KATHMANDU: More than a billion people in Asia depend on Himalayan glaciers for water, but experts say they are melting at an alarming rate, threatening to bring drought to large swathes of the continent.
Glaciers in the Himalayas provide headwaters for Asia's nine largest rivers, lifelines for the 1.3 billion people who live downstream. But temperatures in the region have increased by between 0.15 and 0.6 degrees Celsius each decade for the last 30 years, accelerating the rate at which glaciers are shrinking.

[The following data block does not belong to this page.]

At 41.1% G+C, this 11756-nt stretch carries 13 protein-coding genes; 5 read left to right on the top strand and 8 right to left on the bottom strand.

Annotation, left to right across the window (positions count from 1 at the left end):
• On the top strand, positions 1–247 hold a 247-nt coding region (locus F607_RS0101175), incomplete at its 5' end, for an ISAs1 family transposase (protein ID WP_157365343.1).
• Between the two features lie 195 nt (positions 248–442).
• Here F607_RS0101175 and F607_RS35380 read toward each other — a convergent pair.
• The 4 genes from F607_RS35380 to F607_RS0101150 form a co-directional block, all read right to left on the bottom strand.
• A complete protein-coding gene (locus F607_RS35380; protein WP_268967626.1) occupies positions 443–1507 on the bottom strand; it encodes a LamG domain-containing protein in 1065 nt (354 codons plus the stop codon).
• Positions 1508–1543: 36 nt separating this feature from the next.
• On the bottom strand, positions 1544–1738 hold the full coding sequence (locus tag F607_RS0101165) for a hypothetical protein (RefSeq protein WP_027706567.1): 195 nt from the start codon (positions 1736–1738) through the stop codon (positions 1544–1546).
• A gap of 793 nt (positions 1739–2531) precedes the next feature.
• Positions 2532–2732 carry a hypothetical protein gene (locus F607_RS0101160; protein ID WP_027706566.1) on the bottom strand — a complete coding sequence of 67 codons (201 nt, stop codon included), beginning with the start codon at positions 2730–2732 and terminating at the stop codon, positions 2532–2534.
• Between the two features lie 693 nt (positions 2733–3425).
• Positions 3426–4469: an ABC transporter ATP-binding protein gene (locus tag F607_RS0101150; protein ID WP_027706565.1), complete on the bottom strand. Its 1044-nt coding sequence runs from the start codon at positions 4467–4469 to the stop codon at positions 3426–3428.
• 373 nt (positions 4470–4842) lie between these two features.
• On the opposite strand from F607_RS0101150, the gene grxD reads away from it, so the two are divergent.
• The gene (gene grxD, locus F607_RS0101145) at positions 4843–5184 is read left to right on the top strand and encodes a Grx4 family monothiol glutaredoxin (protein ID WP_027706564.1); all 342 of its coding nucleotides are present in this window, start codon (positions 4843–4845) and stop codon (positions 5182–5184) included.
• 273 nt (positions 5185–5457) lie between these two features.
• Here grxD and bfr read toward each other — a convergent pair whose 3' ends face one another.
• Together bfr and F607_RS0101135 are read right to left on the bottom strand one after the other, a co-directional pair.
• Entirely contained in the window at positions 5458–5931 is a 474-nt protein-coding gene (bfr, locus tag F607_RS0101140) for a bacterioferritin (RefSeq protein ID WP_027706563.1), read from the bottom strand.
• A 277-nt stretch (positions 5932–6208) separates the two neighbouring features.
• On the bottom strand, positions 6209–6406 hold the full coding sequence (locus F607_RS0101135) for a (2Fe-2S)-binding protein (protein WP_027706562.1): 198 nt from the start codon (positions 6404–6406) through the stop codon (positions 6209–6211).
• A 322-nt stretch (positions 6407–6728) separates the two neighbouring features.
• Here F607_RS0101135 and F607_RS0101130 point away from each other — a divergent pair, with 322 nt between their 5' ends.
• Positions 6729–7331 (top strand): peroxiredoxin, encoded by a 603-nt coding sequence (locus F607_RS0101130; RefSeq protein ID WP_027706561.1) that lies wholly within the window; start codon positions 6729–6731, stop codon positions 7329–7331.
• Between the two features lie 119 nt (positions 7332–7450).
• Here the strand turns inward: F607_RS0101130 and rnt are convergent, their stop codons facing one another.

As world leaders gather in Copenhagen this month for a crucial climate change summit, campaigners warn that some Himalayan glaciers could disappear within a few decades.
"Scientists predict that most glaciers will be gone in 40 years as a result of climate change," said Prashant Singh of WWF's Climate for Life campaign. The Intergovernmental Panel on Climate Change (IPCC), a UN body on climate change, has warned Himalayan glaciers could "disappear altogether by 2035" and experts say the effects of global warming are already being felt in the region.
In Nepal and Bhutan, the receding glaciers have formed vast lakes that threaten to burst, devastating villages downstream.